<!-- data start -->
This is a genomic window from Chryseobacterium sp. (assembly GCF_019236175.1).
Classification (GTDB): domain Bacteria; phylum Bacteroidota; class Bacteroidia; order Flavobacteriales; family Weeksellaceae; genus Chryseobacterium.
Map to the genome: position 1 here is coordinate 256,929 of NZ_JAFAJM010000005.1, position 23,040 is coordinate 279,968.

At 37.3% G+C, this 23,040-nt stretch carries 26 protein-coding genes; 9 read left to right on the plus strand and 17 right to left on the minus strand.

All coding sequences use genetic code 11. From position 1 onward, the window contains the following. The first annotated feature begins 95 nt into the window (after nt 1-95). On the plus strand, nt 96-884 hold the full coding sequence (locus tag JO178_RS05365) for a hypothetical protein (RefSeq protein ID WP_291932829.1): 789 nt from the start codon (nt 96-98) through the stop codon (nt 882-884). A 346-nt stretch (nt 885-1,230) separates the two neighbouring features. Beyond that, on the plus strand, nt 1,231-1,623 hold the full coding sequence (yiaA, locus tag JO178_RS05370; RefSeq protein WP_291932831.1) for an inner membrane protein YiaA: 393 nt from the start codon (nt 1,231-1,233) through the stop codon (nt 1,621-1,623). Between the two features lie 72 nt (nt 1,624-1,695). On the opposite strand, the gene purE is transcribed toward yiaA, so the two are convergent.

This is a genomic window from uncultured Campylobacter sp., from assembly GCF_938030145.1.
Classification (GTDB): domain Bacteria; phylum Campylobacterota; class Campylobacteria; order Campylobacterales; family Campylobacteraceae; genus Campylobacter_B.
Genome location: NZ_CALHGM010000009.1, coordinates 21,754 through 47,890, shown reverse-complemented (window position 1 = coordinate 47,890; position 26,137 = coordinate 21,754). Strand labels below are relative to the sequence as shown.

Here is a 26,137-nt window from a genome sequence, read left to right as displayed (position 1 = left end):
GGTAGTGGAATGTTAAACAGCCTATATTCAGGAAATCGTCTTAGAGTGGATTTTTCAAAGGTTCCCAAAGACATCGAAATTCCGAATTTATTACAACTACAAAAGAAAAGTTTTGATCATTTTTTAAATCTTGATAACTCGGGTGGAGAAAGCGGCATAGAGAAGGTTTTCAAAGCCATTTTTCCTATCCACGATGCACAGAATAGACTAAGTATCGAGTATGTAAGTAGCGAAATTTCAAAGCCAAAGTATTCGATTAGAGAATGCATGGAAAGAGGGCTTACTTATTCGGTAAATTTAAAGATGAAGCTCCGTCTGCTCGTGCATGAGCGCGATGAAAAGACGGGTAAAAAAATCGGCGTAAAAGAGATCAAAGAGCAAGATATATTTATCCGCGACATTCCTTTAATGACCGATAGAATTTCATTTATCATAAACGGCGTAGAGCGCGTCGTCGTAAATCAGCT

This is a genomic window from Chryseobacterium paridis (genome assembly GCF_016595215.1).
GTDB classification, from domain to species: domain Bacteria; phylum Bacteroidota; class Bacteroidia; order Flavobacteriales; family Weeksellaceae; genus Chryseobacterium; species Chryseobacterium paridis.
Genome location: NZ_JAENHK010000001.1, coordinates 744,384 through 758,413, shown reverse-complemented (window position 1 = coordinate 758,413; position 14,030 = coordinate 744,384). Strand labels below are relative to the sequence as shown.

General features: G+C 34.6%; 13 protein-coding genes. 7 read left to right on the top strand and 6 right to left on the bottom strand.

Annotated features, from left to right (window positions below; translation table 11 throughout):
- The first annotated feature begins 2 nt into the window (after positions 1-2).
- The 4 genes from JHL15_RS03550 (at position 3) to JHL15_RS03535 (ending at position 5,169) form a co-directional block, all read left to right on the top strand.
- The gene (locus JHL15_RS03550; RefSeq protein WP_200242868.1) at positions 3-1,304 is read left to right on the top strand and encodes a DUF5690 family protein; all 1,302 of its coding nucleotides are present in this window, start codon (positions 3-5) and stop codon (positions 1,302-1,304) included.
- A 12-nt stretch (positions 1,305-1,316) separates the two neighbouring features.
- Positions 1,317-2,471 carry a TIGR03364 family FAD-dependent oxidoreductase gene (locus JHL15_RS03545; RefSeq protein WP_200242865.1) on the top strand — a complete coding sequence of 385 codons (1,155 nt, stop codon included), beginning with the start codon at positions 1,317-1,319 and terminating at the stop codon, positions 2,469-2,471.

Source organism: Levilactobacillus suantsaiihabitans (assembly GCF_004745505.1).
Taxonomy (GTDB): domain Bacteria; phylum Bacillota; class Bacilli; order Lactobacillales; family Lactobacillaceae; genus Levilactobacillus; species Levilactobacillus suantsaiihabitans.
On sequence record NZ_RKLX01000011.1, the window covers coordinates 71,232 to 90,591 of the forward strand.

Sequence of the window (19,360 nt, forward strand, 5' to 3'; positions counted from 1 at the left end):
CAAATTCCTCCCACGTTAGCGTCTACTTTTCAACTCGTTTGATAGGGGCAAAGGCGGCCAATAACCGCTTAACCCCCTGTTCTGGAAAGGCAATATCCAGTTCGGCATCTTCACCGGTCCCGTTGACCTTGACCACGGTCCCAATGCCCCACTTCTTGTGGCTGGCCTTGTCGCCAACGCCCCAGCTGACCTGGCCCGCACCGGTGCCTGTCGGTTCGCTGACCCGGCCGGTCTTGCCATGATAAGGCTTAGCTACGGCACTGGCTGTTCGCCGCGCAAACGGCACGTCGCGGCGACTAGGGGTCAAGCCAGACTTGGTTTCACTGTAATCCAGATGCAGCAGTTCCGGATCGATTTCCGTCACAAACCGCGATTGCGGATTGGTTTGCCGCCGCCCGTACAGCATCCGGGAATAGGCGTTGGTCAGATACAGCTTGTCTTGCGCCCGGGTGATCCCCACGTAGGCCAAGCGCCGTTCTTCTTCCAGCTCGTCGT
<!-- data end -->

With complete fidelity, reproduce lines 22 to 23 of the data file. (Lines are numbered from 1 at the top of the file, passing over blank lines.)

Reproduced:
Taxonomy (GTDB): domain Bacteria; phylum Bacillota; class Bacilli; order Lactobacillales; family Lactobacillaceae; genus Levilactobacillus; species Levilactobacillus suantsaiihabitans.
On sequence record NZ_RKLX01000011.1, the window covers coordinates 71,232 to 90,591 of the forward strand.